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FIFE 0.4.0 has been released on 15th of January, 2017!

Author Topic: Getting Started  (Read 1963 times)

deepak

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Getting Started
« on: March 20, 2011, 03:37:51 pm »

Hi prock and vtchill (sorry for usinf IRC username)
I want to get invove with you and improve its performance ( Gsoc project through unknown-horizon).
My question is that how should i start and what should i know before start developing.
As of now. I know:-
1. SDL:- Use it a lot while developing games with tuxmath
2. C++ but at intermediate level. Just learn it as a subject in previous semester and as a main subject in high school for two years ( On Bordland c++). Will it be ok.
3. Opengl at intermediate level. Have learned it using on-line tutorial.

Will that be sufficient for start working on FIFE or i have to learn something else.
I have poked at FIFE documentation and my final observation is that you have used sdl and opengl( for rendering ) in gui for making its base.
And can i use GLUT for developing fire frame models as they will make whole development process easier and a lot faster. My main concern is that we have used sdl for window management and event management. 
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vtchill

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Re: Getting Started
« Reply #1 on: March 20, 2011, 10:28:52 pm »

Hey deepak welcome to the fife community. Glad you are interested in helping with unknown horizons (UH)  and fife.

The first thing to be aware of is that fife is used by several clients as the backend game engine. What this means is that any changes that are made to fife must be implemented in a generic fashion and must be applicable and correct for all clients. This makes development a little more time intensive and complicated but its a must since several groups rely on the code.

First thing to do is grab the fife code as well as the UH code if you haven't done so already. Go through the install/build instructions for building fife from source. Instructions for building for various operating systems can be found here http://wiki.fifengine.net/Guides_%26_tutorials#Building_and_Installing_FIFE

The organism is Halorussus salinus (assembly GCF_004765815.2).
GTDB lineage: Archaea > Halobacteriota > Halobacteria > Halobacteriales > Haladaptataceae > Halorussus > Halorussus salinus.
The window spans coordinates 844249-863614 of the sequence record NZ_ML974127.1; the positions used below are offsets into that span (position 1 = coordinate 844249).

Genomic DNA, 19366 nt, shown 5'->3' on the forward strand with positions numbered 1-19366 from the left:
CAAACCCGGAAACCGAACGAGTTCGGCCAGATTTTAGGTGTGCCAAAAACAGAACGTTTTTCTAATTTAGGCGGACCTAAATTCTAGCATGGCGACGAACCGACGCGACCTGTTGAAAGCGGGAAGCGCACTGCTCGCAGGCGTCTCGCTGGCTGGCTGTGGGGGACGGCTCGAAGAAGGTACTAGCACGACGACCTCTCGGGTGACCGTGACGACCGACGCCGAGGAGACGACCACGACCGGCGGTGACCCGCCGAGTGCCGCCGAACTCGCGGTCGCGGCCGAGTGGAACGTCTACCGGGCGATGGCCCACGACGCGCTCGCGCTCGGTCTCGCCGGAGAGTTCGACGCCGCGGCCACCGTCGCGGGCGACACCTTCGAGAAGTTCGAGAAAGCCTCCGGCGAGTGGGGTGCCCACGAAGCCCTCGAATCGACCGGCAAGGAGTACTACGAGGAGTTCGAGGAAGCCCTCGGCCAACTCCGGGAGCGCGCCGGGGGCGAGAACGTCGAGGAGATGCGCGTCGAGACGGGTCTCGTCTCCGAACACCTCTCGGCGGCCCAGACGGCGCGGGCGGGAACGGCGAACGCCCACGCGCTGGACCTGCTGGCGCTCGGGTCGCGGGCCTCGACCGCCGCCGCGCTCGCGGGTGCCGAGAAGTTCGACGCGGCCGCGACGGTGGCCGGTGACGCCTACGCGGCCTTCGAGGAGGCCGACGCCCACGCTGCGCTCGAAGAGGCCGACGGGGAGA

Once you have built fife and ensure the demos run correctly on your machine you are ready to run UH and check out its current capabilities and performance. The guys from UH will be able to point you at specific things their game does that cause performance drops.

To answer a couple of your questions:
1. fife uses SDL libraries a good bit for a variety of things includes: window management, timers, mouse/keyboard input, loading image files, software rendering, etc.

2. C++ knowledge is a must for fife development, the entire engine code base uses C++ and STL. There is also some Python code as part of the engine to aid clients with game development. fife uses SWIG for Python binding support so clients can develop using Python.

3. Opengl is used for rendering although fife does not utilize much of its capability and instead mainly uses immediate mode for 2d rendering. fife also does not take advantage of the programmable pipeline currently meaning shaders and other more advanced features are not supported.

fife currently supports a software renderer using SDL and a hardware accelerated render using opengl.

Your knowledge should be sufficient to start looking around in the code and learning how fife is organized. Most of the rendering related code is located in <fife>/engine/core/video/ so you can start here when looking over the fife rendering code.

For fife development GLUT cannot be used easily since fife uses SDL to handle most things that GLUT would handle normally.

Prock and myself are normally in the IRC channel during the week and we try to be somewhat active during the weekdays. We both have full time jobs so our time varies, but we are at least idling there and will see a message left in the channel. Otherwise the forum is a great place for questions as we both check it pretty regularly.

Good luck and feel free to ask questions to myself, prock, or any of the UH guys.
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